With strong economic growth and an ever-expanding population, Leeds is an ideal spot for landlords to invest their hard-earned cash. So if you’re considering purchasing a buy-to-let property in the city, but want to learn more about the rental landscape first, look no further.
In this post, we’ll provide an insight into the Leeds rental market and the kind of yields you can expect based on the latest figures. We’ll also cover some key things for landlords to bear in mind, whether you’re just starting or a current investor thinking of selling up.
What does the Leeds rental market look like?
Home to almost half a million economically active residents and a large student population of more than 65,000, Leeds constantly needs high-quality rental properties.
As an up-and-coming city with a diverse economy, thriving shopping districts, five universities and numerous leisure activities, Leeds draws in thousands of young people and working professionals every year. Many students also choose to remain in the city after graduating.
Moreover, Leeds is currently undergoing some major development works. This includes a £500 million regeneration of South Bank and upgrades to Leeds City Station and the LGI Hospital. Combined, these changes are set to make the city an even more attractive to place to live.
Yet despite Leeds’s relatively low cost of living and decreasing unemployment rates, as house prices continue to rise and inflation booms, many of the city’s workers are having to rent for longer. As a result, 60% of all rental properties across Leeds are let to renters under 30.
Because of this, landlords with smaller 1-2 bed houses or shared HMOs (Houses in Multiple Occupation) located close to the city centre, are faring especially well at the moment. Likewise, affordable family homes with gardens in quieter Leeds suburbs are also in high demand.
What rental yield can investors expect?
How much you’ll earn from your buy-to-let property in Leeds depends on how much you paid for the house (and any repayments), plus the agreed rent rate and the location of the property.
House prices across the city are significantly lower than the national average, with a mean sale price of £225,690 as of Nov 2022 – and flats and terraces are even cheaper. Average monthly rents, on the other hand, have risen to £1447 (or £896 if you include rooms in shared houses).
With that in mind, Leeds is a great place for landlords looking to invest. According to Property Investments UK, you can expect a good rental yield of around 7.2% on homes in LS1, as well-maintained city centre properties are relatively easy to let. Similarly, Property Data found that you can achieve up to 10.9% yield on homes in nearby LS2 – with the UK average just 3.63%.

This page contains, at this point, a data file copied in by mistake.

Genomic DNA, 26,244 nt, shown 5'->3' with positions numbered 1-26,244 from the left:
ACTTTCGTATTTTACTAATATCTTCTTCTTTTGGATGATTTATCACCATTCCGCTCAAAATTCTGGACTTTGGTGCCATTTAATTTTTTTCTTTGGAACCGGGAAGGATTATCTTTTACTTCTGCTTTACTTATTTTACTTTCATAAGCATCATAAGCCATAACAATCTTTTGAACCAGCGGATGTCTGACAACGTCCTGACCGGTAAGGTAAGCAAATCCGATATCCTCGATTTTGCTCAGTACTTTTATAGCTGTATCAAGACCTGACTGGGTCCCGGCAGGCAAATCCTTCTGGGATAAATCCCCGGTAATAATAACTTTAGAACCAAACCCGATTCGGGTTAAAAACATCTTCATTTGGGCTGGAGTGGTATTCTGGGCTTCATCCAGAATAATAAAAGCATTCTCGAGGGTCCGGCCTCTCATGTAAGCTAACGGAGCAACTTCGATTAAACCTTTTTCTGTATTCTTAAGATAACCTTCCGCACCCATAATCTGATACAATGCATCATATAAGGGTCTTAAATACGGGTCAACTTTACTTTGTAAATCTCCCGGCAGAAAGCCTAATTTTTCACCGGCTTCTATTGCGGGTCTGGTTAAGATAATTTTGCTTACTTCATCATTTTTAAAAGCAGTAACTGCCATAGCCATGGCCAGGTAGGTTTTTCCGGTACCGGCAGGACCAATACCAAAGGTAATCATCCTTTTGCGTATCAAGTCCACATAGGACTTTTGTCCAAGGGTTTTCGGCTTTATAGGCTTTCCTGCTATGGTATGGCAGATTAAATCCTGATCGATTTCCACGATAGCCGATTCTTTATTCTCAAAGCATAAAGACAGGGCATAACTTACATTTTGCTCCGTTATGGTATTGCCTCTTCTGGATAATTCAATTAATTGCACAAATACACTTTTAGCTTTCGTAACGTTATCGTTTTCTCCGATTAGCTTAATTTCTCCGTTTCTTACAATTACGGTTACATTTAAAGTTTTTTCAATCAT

HMOs and student lets in Headingley and Hyde Park are consistently high earners, as each resident pays for their own room, but tenant turnover is also high. Instead, letting family homes in areas slightly further afield like Kirkstall and Morley promises a decent return with greater security. Meanwhile, homes in northern suburbs are the most expensive and offer lower yields.
How can you become a landlord in Leeds?
There are a number of great estate agents in Leeds available to help you find right investment property for you. Once you’ve struck a deal, you’ll then need to fulfil several requirements in order to become a landlord. This includes ensuring gas and electricity safety certificates are in place, providing a record of energy performance and meeting fire safety laws, as standard.
If you’re planning to convert a larger property into a HMO for 5 or more people, you’ll also need to apply for a license through Leeds City Council for a change of use. The approval of which is subject to a training course. If you’re letting a property in Beeston or Harehills, you’ll also need to check whether your property falls under the council’s selective licensing scheme.
Upon letting your home, you’ll need to place your tenant’s deposit in a government-approved scheme and set up a tenancy agreement with the help of a solicitor. This will outline the conditions that you and your tenant must follow during the lease, and how long their tenancy is assured for – i.e. how long they have the right to live in the property.
Once you’ve met all of the above requirements and the contract has been signed by both parties, you should be good to go!
What happens if you want to stop investing?
If you’re a current Leeds landlord and strict guidelines or difficult tenants are proving hard to handle, you may be thinking of selling up. Or perhaps you’re moving away or retiring? Either way, you’re not alone. Despite the soaring rental market, 20% of landlords in the city are doing the same while house prices are holding steady. But there are some things to consider first.
Most importantly, you’ll need to give your tenants at least two months’ notice of your plans and allow them to remain in the property until their lease ends. You can only evict them early if they break the terms of the lease, such as by damaging the property or failing to pay rent. This may mean you have to wait quite a while before you’re able to put the house on the market.
Alternatively, you could look into selling a tenanted property to another landlord. While this is a great option for long-term tenants who don’t want to move out, it could still mean a lengthy wait for you as the seller. This is because properties in Leeds are taking longer to sell than a year ago and the number of interested buyers will be significantly reduced if there are tenants in tow. If you find yourself in this predicament, We Buy Any Home’s guaranteed home buying service can help to speed things up. Learn how the process works and request a free, no-obligation quote online today to get the ball rolling.